Contrast Review – Potential is Lost in the Shadows
If you look at the surge of great puzzle platformers in recent years – games like Braid, Portal, VVVVVV, and most recently The Swapper – most revolve around a core gameplay mechanic that forces you to rewire your brain to think within the game’s world in order to solve puzzles that can only exist in that particular game.
Contrast, a puzzle platformer developed by Montreal based Compulsion Games, succeeds in that regard as well. Its core mechanic of being able to interact with both the 3D world and 2D world of shadows on the wall is, at least initially, exciting and appropriately mind bending. But while the aforementioned games continuously introduce new wrinkles and twists to their core mechanic to keep things fresh, one gets the feeling while playing Contrast that Compulsion Games hit a brick wall when it came to further developing theirs.
Platform: PS4 (reviewed), PC, Xbox 360, PS3
Developer: Compulsion Games
Release Date: Nov. 15, 2013
Contrast tells the story of a young girl named Didi and her broken family that she’s trying to get back together. On one hand you have her mother, Kat, an up and coming cabaret singer who does her best to raise Didi as a single parent, but doesn’t have much time to spend with her daughter due to her job. And on the other you have Johnny, Didi’s bumbling father who’s always looking for an easy way to make some cash, but somehow always winds up screwing things up.
As Didi’s imaginary friend, Dawn, players traverse a wonderfully noir themed Parisian city and attempt to aid Johnny in his attempt to start up a circus and win back the heart of his beloved Kat, thereby bringing the family back together.
There’s a lot of heart in Contrast’s story, and since the characters are all shadows on the wall, it has some neat moments where the player is able to climb onto the silhouettes as the story is played out. Unfortunately it has the familiar problem where much of the underlying story and world building lore is hidden in collectibles. So if you don’t collect them all, there’s a feeling that you might’ve missed something important. It doesn’t help too that the game ends with many questions left unanswered.
As mentioned earlier, the core mechanic at play in Contrast is the ability of Dawn to leap into a lit surface and become a shadow. Once inside the shadow realm, she can then walk on other shadows to reach places in the 3D world that would’ve been impossible to reach otherwise.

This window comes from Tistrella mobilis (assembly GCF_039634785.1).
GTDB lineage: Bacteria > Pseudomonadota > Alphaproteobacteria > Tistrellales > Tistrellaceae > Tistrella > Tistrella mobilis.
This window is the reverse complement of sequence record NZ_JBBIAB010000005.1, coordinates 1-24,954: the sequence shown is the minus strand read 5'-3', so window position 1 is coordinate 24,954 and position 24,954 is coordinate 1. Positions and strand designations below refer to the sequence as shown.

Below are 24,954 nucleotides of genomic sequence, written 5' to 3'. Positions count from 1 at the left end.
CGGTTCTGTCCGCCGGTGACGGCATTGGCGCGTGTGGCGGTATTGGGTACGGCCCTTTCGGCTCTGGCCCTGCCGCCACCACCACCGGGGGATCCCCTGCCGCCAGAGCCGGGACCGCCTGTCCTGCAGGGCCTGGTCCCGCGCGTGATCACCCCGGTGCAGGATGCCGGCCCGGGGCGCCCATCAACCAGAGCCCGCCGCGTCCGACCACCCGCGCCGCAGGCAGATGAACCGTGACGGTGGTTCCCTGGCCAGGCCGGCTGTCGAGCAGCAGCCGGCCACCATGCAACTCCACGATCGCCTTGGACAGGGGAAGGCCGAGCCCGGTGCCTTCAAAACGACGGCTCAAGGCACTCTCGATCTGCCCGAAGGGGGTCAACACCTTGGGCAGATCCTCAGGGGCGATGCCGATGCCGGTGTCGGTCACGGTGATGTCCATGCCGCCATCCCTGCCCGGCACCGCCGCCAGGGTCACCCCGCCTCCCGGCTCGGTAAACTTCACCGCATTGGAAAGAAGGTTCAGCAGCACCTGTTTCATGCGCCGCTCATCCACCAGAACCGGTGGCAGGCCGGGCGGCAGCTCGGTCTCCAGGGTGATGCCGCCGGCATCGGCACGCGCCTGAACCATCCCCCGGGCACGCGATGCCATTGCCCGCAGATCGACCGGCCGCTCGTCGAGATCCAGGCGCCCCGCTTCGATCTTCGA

There are some truly inventive ways in which this mechanic is utilized, such as being able to move a light source and affect the size and direction of a shadow in order to make a path up to the platform above. But as neat as the solutions to Contrast’s puzzles are, they’re mostly all pretty easy to figure out, which is a big problem in a game as short on content as Contrast is.
There’s definitely some improvement in the latter puzzles of the third and final act. The puzzles get longer, more elaborate, more creative, and you’re challenged to interact with your environment in ways that hadn’t been possible up until that point. If there was at least one more act that had puzzles of the same caliber as the ones from Act 3, Contrast would be a much easier recommendation.
While the puzzles rarely pose much of a challenge, the platforming bits of Contrast can be quite difficult for all of the wrong reasons. Controls feel too loose and precision platforming becomes tricky when you’re forced to throw in a very fast air dash in order to break through thin shadows. Fortunately, there is a generous checkpoint system so while dying because of the controls may get annoying, it never gets too frustrating.
On the plus side, the music is fantastic. Compulsion enlisted the talents of jazz singer Laura Ellis for the music of the game and it is one decision that paid off in spades. The voice acting is also very strong, and it’s especially refreshing to hear an actual child in the role of Didi as opposed to an adult putting on a child’s voice. There’s a nice sense of authenticity to Didi’s sweetness and naivety.
There’s a great game hidden somewhere in the shadows of Contrast, and every now and then you see brief glimpses of that potential brilliance. But one can’t help but feel like the game either ran out of time or ran out of ideas. For Playstation Plus subscribers, Contrast is a free download and well worth your time. But for $15 on Steam and for those without a PS+ subscription, it’s just not worth your money. Wait for a sale before buying a ticket to this circus.
- Fantastic core gameplay mechanic that is, at least initially, initially mind bending and exciting
- There are some really great puzzles that utilize the shadow mechanic in very inventive ways
- Wonderful noir setting
- Intriguing story with a lot of heart
- Amazing soundtrack courtesy of Jazz Singer Laura Ellis
- Very short. Can be completed in 3-4 hours.
- Majority of puzzles are really easy to figure out
- Ending leaves many unanswered questions
- Poor platforming controls
- Quite buggy
Final Score: 65/100